Addressing the world food crisis requires instituting changes in agricultural objectives and programmes with the aim of raising the efficiency of land and water utilisation in order to increase agricultural production and to minimise the food gap and dependence on food imports. Priority has to be given to raising the self-sufficiency ratio for major food crops which, together with increasing the production of export crops, must be set forth as the main objective of any agricultural policy. This objective can be fulfilled through expansion of the cultivated area, as well as boosting feddan productivity. Quantitative targets need to be set along with identifying the means of achieving the said objective.
Several interventions must be made if we are to address the food gap and weather the world food crisis. First, the irrigation system must be upgraded. In Egypt, water resources available for agriculture are limited. This constitutes a major challenge for the expansion of the overall cultivated area. Adding to this fact, the use of flood irrigation as well as the traditional tendency to grow water- intensive plants is exhausting the share of agricultural water resources. For example, one feddan of bananas needs about 12,000 cubic metres of water annually, while grapes need about 9,000 cubic metres per feddan. These quantities could irrigate two feddans of wheat and maize annually.
Agricultural and water policies should focus on programmes that secure sufficient quantities of water to allow the expansion of cultivated areas of major crops in order to ensure food security in Egypt. This requires drawing plans to replace flood irrigation systems by drip irrigation systems, which could save up to 3.124 billion cubic metres of water. Another valuable intervention would be launching intensive awareness campaigns to inform farmers of alternative systems and their benefits. Such behavioural changes could result in saving 1.4 billion cubic metres of water annually. A third measure could be implementing a programme for applying modern irrigation systems in all current and future new area lands, such as drip or sprinkle irrigation systems. Under such a programme an estimated 1.16 billion cubic metres annually could be saved.
Second, rice production and cultivation should be rationalised. Due to the high net return per feddan of rice (LE2530) compared to that of the competing summer crops such as maize (LE1888) and cotton (LE1015), farmers have increased such cultivated area to 1.6 million feddans annually. The current law limits rice cultivation in Egypt to 1.1 million feddans. This law needs to be adjusted to raise the limit to 1.2 million feddans to meet food security and export needs, and must be strictly enforced by the government. In addition, farmers need to be supported by the provision of some agricultural services such laser levelling and high quality seeds. Once implemented, water saved under this programme could be about 1.2 billion cubic metres annually.
Third, a ban on building on agricultural land should be enforced. An estimated loss of 39,000 feddans of fertile lands per year has been attributed to illegal building on agricultural lands. Egyptian agriculture lost about one million feddans of fertile land during the period 1981- 2007. The expected outcome of legal intervention is the conservation of fertile land and its use in growing wheat in the winter season and maize in the summer. This could yield 105,000 tons of wheat and 125,000 tons of maize annually.
Fourth, high yielding and disease resistant seeds should be universally used in the growing of all crops, especially cereals, pulses and vegetable oils. At an estimated cost of LE60 million to the government, an expected increase in annual production due to such intervention is 600,000 tons of wheat, 300,000 tons of maize, 220,000 tons of rice, 60,000 tons of broad beans and 3000 tons of soya beans.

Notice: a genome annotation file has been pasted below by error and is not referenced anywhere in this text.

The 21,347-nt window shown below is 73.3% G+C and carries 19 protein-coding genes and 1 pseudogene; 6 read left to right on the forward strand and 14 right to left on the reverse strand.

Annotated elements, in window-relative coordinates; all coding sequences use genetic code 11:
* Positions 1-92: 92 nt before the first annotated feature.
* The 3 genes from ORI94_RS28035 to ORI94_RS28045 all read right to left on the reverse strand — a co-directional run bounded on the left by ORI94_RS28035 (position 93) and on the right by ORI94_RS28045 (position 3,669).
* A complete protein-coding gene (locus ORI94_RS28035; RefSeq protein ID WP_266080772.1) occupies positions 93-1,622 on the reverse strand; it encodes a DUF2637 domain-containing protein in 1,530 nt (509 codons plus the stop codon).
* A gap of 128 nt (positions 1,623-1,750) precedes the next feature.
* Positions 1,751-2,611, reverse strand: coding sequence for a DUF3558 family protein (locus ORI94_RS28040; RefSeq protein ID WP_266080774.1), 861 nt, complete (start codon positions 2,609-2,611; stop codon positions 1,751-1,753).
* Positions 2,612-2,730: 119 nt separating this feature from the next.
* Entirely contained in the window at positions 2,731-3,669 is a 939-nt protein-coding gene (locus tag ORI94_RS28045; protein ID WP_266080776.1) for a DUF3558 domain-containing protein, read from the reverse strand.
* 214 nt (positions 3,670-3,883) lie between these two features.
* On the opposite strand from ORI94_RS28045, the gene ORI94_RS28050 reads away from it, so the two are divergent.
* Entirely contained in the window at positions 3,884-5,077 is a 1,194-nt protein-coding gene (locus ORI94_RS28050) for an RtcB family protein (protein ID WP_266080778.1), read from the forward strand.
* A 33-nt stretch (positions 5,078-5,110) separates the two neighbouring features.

Research and reform
Positive intervention needs to intensify, including:
1. Improving Barseem productivity. Barseem is the major competing crop to wheat as they are planted over the same area during the winter season. The cultivated area of long- season barseem amounts to 1.82 million feddans annually. Improvement of barseem productivity per feddan can bring about an increase of 36-40 tons in crop yield. Raising productivity can yield the same amount of production from a smaller area and the area saved can be used for expanding wheat cultivation. In this case, production of wheat can increase by 810,000 tons.
2. Implementing the results of agricultural research. Such research has produced significant results that, if taken into consideration, can contribute to increasing productivity per feddan for all crops, especially major ones, by 25-35 per cent. Packages of technical and practical recommendations exist to reach this target. The careful application of such recommendations can help increase productivity per feddan by 40 per cent for maize, by 30 per cent for wheat, and by 26 per cent for rice.
3. Expansion of the use of biotechnology. Biotechnology has introduced tremendous developments in food production worldwide through the creation of new crop varieties and breeds. Application of biotechnology in Egypt would help produce short-season and early ripe varieties that increase production and save water. In this context, agricultural policy should give attention to biotechnology research, especially for the production of cereals, pulses and fruits.
Agricultural policies must also be directed towards achieving an increase in the production of export crops as a second objective and priority. These crops include rice, vegetables, fruits, and medical and aromatic plants, in addition to enhancing and improving the quality of exported commodities. More generally, investment in the agriculture sector must be increased from the low level of seven per cent of total national investment. Further, agricultural research remains effectively insignificant as wages and salaries devour 93 per cent of the budget allocated to this activity.
Finally, there is a need to look deeper into how to forge and operate a more sound agricultural system that could function efficiently and effectively. It should be backed by a cooperative bank that is financed through members' funds, banks working in the field of agricultural development, and World Bank loans.